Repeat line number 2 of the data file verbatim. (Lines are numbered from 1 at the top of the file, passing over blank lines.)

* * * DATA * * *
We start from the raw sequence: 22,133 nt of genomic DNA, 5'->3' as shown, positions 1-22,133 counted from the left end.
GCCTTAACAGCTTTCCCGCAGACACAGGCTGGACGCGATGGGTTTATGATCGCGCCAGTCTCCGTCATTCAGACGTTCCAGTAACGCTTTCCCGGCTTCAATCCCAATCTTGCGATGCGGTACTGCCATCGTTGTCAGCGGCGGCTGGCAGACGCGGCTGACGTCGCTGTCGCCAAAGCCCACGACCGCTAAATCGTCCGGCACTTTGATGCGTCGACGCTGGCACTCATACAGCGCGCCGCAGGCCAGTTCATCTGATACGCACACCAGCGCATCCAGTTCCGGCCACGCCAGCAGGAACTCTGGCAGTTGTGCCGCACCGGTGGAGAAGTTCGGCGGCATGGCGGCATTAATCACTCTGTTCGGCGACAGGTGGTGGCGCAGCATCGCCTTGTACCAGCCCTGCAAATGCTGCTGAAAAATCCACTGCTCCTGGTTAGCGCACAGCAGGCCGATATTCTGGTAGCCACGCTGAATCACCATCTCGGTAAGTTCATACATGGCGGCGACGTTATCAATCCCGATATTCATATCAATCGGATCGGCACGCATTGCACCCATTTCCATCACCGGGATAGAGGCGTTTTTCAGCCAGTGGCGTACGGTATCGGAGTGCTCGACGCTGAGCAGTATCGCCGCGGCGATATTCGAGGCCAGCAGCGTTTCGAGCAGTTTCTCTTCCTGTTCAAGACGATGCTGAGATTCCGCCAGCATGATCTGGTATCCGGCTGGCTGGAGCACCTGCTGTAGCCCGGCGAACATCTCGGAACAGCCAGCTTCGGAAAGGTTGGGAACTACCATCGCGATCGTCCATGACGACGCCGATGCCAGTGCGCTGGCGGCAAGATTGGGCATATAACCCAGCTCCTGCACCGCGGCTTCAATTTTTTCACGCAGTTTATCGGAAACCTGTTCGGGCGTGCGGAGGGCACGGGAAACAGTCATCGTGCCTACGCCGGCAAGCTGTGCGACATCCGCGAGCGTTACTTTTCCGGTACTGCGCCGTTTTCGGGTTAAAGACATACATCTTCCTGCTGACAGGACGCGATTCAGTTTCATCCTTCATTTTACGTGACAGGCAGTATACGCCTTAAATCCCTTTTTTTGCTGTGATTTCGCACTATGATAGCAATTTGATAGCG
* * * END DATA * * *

GCCTTAACAGCTTTCCCGCAGACACAGGCTGGACGCGATGGGTTTATGATCGCGCCAGTCTCCGTCATTCAGACGTTCCAGTAACGCTTTCCCGGCTTCAATCCCAATCTTGCGATGCGGTACTGCCATCGTTGTCAGCGGCGGCTGGCAGACGCGGCTGACGTCGCTGTCGCCAAAGCCCACGACCGCTAAATCGTCCGGCACTTTGATGCGTCGACGCTGGCACTCATACAGCGCGCCGCAGGCCAGTTCATCTGATACGCACACCAGCGCATCCAGTTCCGGCCACGCCAGCAGGAACTCTGGCAGTTGTGCCGCACCGGTGGAGAAGTTCGGCGGCATGGCGGCATTAATCACTCTGTTCGGCGACAGGTGGTGGCGCAGCATCGCCTTGTACCAGCCCTGCAAATGCTGCTGAAAAATCCACTGCTCCTGGTTAGCGCACAGCAGGCCGATATTCTGGTAGCCACGCTGAATCACCATCTCGGTAAGTTCATACATGGCGGCGACGTTATCAATCCCGATATTCATATCAATCGGATCGGCACGCATTGCACCCATTTCCATCACCGGGATAGAGGCGTTTTTCAGCCAGTGGCGTACGGTATCGGAGTGCTCGACGCTGAGCAGTATCGCCGCGGCGATATTCGAGGCCAGCAGCGTTTCGAGCAGTTTCTCTTCCTGTTCAAGACGATGCTGAGATTCCGCCAGCATGATCTGGTATCCGGCTGGCTGGAGCACCTGCTGTAGCCCGGCGAACATCTCGGAACAGCCAGCTTCGGAAAGGTTGGGAACTACCATCGCGATCGTCCATGACGACGCCGATGCCAGTGCGCTGGCGGCAAGATTGGGCATATAACCCAGCTCCTGCACCGCGGCTTCAATTTTTTCACGCAGTTTATCGGAAACCTGTTCGGGCGTGCGGAGGGCACGGGAAACAGTCATCGTGCCTACGCCGGCAAGCTGTGCGACATCCGCGAGCGTTACTTTTCCGGTACTGCGCCGTTTTCGGGTTAAAGACATACATCTTCCTGCTGACAGGACGCGATTCAGTTTCATCCTTCATTTTACGTGACAGGCAGTATACGCCTTAAATCCCTTTTTTTGCTGTGATTTCGCACTATGATAGCAATTTGATAGCG